Startup – When startups should hire a marketing consultant

I recently sat down with a good friend and marketing expert, Jude Brown, the CEO and Founder of Pikosocial. Jude sponsored Social Media Camp 2012 and is one of the most knowledgeable people that I know when it comes to getting real results from your marketing efforts.

Jude has been working with local Victoria startups such as Rewards Den, ForkJoy and Kiind so I thought it would be appropriate to talk with him about the best time for startups to hire a marketing consultant.

Note: My audio recording for this interview didn’t work so the following responses are paraphrased with the permission of Jude.

What homework should a startup do before hiring a marketing consultant?

It is important that a startup knows what their core message is before they speak to a marketing consultant or hire a dedicated marketing person inside their company.

If you don’t know why people should care about your company and product or service then no amount of “marketing” can help. You need to do the ground work and figure out what it is about your company that really connects with people. This is the hard part that the founders need to do.

Far too often startups spend 6 months – 1 year working on a new product idea only to lift their head up at the end and say “lets market this”. This approach can lead to a product that no one wants because you haven’t figured out why your customers will care about it first. This typically requires picking up the phone and talking to customers. By the way, a (phone) conversation is the most profitable form of communication for any business.

There has to be an exception to this rule, right?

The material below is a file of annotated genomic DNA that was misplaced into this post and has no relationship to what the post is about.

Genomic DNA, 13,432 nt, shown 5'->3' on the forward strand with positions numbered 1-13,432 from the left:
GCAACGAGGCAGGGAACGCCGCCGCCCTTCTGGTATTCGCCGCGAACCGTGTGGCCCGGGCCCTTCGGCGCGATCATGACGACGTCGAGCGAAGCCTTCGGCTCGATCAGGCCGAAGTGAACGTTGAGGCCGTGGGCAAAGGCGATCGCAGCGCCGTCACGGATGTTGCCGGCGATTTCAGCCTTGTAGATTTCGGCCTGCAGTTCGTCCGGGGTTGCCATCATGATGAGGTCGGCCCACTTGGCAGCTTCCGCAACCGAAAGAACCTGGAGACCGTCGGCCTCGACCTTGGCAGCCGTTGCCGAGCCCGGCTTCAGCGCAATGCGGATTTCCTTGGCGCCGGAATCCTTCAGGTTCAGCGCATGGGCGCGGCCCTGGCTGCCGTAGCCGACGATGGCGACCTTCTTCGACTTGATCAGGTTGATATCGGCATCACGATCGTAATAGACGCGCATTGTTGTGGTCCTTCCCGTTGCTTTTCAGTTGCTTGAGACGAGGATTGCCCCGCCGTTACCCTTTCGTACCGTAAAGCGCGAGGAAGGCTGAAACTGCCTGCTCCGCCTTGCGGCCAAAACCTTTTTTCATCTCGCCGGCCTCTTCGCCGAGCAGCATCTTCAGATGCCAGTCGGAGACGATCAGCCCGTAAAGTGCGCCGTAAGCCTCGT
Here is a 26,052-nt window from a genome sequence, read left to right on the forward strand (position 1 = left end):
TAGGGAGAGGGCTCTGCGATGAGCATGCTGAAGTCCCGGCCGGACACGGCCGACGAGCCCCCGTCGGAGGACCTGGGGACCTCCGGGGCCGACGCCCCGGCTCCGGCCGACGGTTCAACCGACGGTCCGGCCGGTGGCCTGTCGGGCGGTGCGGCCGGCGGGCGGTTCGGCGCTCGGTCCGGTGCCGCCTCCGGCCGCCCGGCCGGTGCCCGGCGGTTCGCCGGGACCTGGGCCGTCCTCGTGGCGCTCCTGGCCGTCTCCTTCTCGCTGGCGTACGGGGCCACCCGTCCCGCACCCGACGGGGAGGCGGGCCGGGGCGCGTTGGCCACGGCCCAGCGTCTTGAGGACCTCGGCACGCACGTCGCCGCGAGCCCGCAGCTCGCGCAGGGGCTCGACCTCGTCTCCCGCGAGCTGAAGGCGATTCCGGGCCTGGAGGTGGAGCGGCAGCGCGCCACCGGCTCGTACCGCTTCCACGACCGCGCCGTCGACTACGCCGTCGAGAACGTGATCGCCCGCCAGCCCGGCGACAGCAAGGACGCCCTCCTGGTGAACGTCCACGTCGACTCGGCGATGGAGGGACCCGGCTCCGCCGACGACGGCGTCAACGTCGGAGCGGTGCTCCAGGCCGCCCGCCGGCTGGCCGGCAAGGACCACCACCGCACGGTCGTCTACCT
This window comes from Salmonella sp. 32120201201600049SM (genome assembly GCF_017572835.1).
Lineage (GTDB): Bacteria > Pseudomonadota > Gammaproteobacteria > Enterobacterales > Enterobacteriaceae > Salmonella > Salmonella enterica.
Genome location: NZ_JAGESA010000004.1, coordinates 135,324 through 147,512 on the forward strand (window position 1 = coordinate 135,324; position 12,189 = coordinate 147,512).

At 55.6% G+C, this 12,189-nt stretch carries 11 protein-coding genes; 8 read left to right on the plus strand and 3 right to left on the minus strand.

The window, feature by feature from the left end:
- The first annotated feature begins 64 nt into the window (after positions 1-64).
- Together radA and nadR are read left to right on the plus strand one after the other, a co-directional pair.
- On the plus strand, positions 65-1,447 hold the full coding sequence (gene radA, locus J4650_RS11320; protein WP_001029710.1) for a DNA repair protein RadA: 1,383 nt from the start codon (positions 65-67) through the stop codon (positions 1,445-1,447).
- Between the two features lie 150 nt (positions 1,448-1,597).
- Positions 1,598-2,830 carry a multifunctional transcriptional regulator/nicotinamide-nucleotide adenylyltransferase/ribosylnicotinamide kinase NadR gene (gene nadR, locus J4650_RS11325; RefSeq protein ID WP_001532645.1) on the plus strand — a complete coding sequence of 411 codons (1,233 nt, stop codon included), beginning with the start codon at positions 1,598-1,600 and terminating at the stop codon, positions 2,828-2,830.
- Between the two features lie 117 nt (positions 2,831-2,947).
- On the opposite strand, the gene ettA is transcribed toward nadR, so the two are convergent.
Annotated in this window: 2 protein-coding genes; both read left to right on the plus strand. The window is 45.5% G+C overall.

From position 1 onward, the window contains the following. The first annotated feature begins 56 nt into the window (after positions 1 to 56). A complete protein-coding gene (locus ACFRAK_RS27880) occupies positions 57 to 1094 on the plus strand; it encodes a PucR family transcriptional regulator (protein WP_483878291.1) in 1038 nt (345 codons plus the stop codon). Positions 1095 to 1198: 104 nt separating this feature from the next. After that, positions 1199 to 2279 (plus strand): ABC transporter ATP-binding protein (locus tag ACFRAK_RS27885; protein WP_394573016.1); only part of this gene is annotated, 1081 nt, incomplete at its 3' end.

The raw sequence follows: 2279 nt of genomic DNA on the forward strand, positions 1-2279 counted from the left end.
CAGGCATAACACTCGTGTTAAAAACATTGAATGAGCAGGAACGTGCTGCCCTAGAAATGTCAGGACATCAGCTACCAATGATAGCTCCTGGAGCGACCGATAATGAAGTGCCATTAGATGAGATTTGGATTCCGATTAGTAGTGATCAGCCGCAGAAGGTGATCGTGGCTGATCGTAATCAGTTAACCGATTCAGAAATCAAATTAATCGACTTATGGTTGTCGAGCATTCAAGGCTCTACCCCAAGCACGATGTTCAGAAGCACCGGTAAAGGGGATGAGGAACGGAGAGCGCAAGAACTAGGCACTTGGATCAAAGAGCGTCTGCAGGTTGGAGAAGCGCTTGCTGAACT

It’s true that sometimes you can get a little too inundated by your own story and it can become stale. In these situations you may just need an external set of eyes, at which point it may be helpful to bring a marketing consultant. This meeting should only take 2 – 3 hours and shouldn’t be a big expense. If a marketing consultant wants to jump in and starts by proposing a huge contract you should probably just walk away.

So what should startups do when they complete their homework?

Finding a marketing consultant is a lot like dating. You are going to want to meet with a bunch of different marketing consultants. On the first meeting, you are both really just trying to find out if you like each other. This should take about 30 minutes – 1 hour.

During this meeting you will want to see how they understand your business and you should get an understanding of their business.

What if we want to move on to the “Second Date”?

If the first date went well and you want to continue dating, remember, you shouldn’t sign anything yet. You are still evaluating if this is going to turn into a marriage.

A good marketing consultant will start by getting to know you. If they don’t get to know you, how can they help represent you to the world? Now it is time to move on to the second date.

This date will take time. A typical first meeting could take 3 – 5 hours and then be followed up with a multiple page questionnaire designed to get an even deeper understanding of your business and objectives. Remember, this whole process should cost you nothing. You still don’t know if you want to marry this consultant.

After this interview process you should expect to see a summary of your startup returned to you for your approval. If you decide to approve the summary of your startup then the marketing consultant should then put a plan together of what the marriage would look like and what you can expect.

Only if you like the final proposal should you sign on as a customer and start the marriage.

Do you have any final tips for startups when hiring a marketing consultant?

  1. Don’t Pay a Retainer - Retainers are going the way of the dodo bird. There are some very high-end marketing firms that still request retainers but these are groups that are typically working with major household brands. If you are working with one of these firms, then paying a retainer means that you will be paying someone to play Pac Man at their desk until you call, and then they will jump into action.Smaller marketing firms that request a retainer are just using the retainer as a way to pay their bills. They will load their staff up to 125% capacity so that when you call, you aren’t at the front of the line, and your project is going to take longer than it should to get out the door.